Submitted December 13, 1935
Decided January 8, 1936
Appeal from the Supreme Court, Appellate Division, First Department.
William Lurie and Elliot W. Isaacson for appellant. John E. Booth and William C. Morris for respondent.
This is an appeal by the plaintiff from an order and judgment of the Appellate Division, first department, which directed that a money judgment theretofore entered in favor of the plaintiff and against the defendant, after a trial before a judge and jury, be reversed and the complaint dismissed.
The complaint is by an assignee of a mortgage bond executed by the defendant to recover the principal sum of $13,000, with interest.
The defendant purchased certain real property for $275,000 and took the property subject to a first mortgage for $180,000 and a second mortgage, being a purchase-money bond and mortgage, for $70,000. Subsequently the defendant sold the property, subject to these mortgages. Through various mesne conveyances the title to the fee came to one Misrok. The purchase-money second mortgage was payable in semiannual installments of $5,000 each, the first installment to be paid January 1, 1924, which made the last installment payable July 1. 1930. The bond also contained a provision for the acceleration of the unpaid principal at the option of the holder of the bond, after default, among other things, in the payment of an installment.
On July 1, 1929, one Dora Floersheimer was the owner of the bond and second mortgage and Israel Misrok was the owner of the mortgaged premises. Prior to this date $55,000 of the principal sum and accrued interest had been paid by the various grantees of the defendant, leaving the sum of $15,000 due upon the second mortgage. On July 1, 1929, there became due an installment of principal in the sum of $5,000. Misrok failed to pay that installment on its due date, but on August 5, 1929, paid $2,000 on account of this installment and all accrued interest, leaving a balance of $13,000 of the principal sum. In October, 1929, Dora Floersheimer, still being the owner of the bond and mortgage, entered into a written agreement with Misrok which recited that the balance then due and unpaid upon said mortgage, with interest from July 1, 1929, was $13,000, and extended the payment thereof until July 1, 1930. As a part of the same transaction the plaintiff herein executed a surety bond to Dora Floersheimer in the sum of $15,000, conditioned for the payment of any deficiency which may arise "in the event of the foreclosure of said mortgage by reason of the default on the part of the principal to pay the amount due on maturity of said mortgage as provided therein in accordance with the terms, covenants and conditions thereof." The property having been sold under foreclosure of the first mortgage and apparently not having brought sufficient to pay any part of the $13,000 remaining due on the second mortgage and the plaintiff having paid under its surety bond, this action was instituted on the mortgage bond against this defendant.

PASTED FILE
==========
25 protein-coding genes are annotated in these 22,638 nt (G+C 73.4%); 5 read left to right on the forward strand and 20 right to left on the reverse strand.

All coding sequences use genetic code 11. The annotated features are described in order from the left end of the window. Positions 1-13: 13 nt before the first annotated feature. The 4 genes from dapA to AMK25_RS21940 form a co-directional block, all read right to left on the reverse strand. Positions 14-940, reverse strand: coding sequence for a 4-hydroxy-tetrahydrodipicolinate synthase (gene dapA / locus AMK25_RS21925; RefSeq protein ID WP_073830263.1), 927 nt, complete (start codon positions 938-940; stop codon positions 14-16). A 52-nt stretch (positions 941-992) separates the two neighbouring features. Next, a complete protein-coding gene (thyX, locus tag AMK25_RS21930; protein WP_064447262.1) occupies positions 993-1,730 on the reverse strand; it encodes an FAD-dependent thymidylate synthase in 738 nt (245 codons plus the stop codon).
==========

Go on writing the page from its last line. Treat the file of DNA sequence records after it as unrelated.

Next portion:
The answer of this defendant set up what purported to be six separate defenses. These defenses are, to a great extent, repetitious and substantially set forth but one alleged defense, namely, that the defendant had been discharged because the maturity date of the mortgage bond and mortgage had been extended and that the value of the real property at the time of the extension was in excess of the amount of the mortgage then on the property, and hence the defendant as mortgagor was discharged because his right of subrogation against the mortgaged premises had been delayed.
At the trial of the case there was no difference between the parties as to the proper rules of law to be applied in the following particular, namely, that if at the time the extension was granted the value of the real property was in excess of the amount of the combined mortgages thereon, then this defendant was discharged from liability on his bond. If, on the other hand, the value of the land was less than the amount of the combined mortgages, then this defendant remained liable to the extent of this difference. ( Murray v. Marshall, 94 N.Y. 611.) The learned trial court in his charge to the jury properly submitted the case with reference to both these rules of law. No motion was made by the defendant at the close of the plaintiff's case, or at the close of the whole case, for a dismissal of the complaint or for a directed verdict in favor of the defendant; nor was there any objection on the part of the defendant to the submission of the issues for decision by the jury. The only testimony bearing on the value of the premises had been that of two experts, who testified on behalf of the defendant that the value of the land exceeded the value of the combined mortgages. This question of value was submitted to the jury in the charge of the court. The jury was expressly charged that it was not bound by the testimony as to value. In this charge the defendant acquiesced.